George Vaughan

Died 1796.

Vaughan was commissioned lieutenant on 22 February 1788, and during the Spanish Armament was appointed the fifth lieutenant of the Vengeance 74, Captain Sir Thomas Rich, on 6 July 1790, although this commission was cancelled.

Going out to the West Indies at the end of 1793 with Vice-Admiral Sir John Jervis’ fleet, he served in the Leeward Islands campaign from January 1794 and was promoted commander of the Zebra 16 on 23 April in succession to the posted Captain Richard Bowen, who himself had only held the command for a matter of weeks. In the autumn the Zebra was at Halifax, Nova Scotia, and in October she sailed from Virginia for Martinique, whereupon Commander Lancelot Skynner assumed her command.

By the summer of 1795 Vaughan was commanding the Matilda 24 in the Leeward Islands, which vessel as the Jacobin 24 had been captured by the Montagu 74, Captain William Fooks, and Ganges 74, Captain William Truscott, on the previous 30 October.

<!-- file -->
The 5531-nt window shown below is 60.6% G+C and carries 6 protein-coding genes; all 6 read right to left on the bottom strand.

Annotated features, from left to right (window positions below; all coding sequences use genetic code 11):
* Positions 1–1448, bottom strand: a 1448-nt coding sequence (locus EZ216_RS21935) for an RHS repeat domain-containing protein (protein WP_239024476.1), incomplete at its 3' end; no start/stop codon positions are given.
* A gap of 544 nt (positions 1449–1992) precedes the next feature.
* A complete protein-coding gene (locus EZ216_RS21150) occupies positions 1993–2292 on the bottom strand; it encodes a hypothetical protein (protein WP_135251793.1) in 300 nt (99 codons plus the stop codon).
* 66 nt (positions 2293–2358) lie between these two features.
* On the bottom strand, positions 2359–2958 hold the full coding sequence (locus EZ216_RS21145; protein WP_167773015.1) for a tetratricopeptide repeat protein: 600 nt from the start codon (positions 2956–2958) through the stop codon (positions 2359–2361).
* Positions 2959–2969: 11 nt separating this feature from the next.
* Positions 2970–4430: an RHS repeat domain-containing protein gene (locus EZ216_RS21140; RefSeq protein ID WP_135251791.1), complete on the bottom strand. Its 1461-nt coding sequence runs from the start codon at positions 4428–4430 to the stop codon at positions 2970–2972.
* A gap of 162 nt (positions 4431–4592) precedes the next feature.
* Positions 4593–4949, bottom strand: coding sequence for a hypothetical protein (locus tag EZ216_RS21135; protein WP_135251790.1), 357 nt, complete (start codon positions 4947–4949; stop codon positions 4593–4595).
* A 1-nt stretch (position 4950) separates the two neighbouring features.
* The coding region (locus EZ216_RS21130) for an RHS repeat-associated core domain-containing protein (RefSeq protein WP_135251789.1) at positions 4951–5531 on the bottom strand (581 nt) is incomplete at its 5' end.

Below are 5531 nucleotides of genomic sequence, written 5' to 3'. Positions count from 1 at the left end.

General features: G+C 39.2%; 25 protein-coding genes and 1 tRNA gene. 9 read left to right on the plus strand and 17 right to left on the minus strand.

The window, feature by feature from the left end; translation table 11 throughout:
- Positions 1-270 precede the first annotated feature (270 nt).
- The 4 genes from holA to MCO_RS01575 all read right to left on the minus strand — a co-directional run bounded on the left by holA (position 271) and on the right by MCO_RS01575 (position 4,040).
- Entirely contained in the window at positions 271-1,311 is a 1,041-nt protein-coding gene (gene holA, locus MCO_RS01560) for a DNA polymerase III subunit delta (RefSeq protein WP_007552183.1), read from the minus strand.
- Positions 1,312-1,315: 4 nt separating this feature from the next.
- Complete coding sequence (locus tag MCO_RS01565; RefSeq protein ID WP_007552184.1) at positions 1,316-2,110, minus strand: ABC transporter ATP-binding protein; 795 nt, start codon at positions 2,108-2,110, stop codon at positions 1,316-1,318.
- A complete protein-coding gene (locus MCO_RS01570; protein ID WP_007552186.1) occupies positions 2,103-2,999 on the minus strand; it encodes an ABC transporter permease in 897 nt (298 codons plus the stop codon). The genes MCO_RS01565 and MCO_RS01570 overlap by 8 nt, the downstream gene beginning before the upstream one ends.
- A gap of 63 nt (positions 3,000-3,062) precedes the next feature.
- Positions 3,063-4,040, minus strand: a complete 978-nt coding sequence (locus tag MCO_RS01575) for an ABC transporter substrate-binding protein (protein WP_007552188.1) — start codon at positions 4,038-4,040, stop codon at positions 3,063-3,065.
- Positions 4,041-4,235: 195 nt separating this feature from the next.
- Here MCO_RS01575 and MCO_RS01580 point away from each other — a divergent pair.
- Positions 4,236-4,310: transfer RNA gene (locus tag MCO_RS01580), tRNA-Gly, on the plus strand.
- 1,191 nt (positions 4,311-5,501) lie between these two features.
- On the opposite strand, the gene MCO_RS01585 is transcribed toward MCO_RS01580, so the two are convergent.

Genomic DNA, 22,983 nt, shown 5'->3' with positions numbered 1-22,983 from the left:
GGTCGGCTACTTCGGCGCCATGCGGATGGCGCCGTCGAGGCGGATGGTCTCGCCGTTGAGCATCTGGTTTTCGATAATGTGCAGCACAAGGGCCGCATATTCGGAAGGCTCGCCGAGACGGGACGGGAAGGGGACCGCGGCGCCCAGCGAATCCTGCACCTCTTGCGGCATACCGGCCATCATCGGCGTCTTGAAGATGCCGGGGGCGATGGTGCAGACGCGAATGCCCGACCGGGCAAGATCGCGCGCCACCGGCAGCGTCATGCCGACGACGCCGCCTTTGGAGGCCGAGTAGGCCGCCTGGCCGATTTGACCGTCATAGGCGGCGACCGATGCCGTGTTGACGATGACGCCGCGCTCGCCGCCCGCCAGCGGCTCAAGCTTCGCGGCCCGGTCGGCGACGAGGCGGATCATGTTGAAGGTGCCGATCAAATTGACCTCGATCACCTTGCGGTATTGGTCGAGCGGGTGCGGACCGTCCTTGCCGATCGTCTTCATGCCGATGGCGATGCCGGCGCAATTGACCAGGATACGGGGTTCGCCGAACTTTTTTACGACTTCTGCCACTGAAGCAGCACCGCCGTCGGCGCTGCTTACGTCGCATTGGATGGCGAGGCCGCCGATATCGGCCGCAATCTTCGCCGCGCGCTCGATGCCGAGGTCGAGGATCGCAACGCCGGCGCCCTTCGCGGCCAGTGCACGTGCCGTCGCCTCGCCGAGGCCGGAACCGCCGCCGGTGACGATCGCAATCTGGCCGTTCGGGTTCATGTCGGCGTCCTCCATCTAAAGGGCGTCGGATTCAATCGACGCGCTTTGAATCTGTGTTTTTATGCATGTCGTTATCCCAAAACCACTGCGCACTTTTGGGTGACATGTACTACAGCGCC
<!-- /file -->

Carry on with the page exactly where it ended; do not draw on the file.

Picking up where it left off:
On 24 November 1795 he was posted captain of the Alarm 32, and in early 1796 he captured or destroyed three privateers in the Gulf of Paria off Trinidad and re-took four of their captures. Continuing to cruise off the Spanish territory, on 8 May an incident occurred, reportedly involving the French, in which it was alleged that two of his officers were wounded and he narrowly escaped death. The next morning, he landed on the quay with a hundred men but soon found himself confronted by some three or four thousand armed citizens. The Spanish governor and Spanish officers from the garrison prevailed upon Vaughan to re-embark his men, although there was a further incident later that day and tensions remained high, particularly amongst some British subjects ashore. The incident was mentioned amongst several others in the decree dated 5 October 1796 initiated by the King of Spain to justify the Spanish declaration of war on Britain.

Shortly after the incident at Trinidad Captain Vaughan died of yellow fever in the West Indies, with his passing being reported in British newspapers towards the end of August.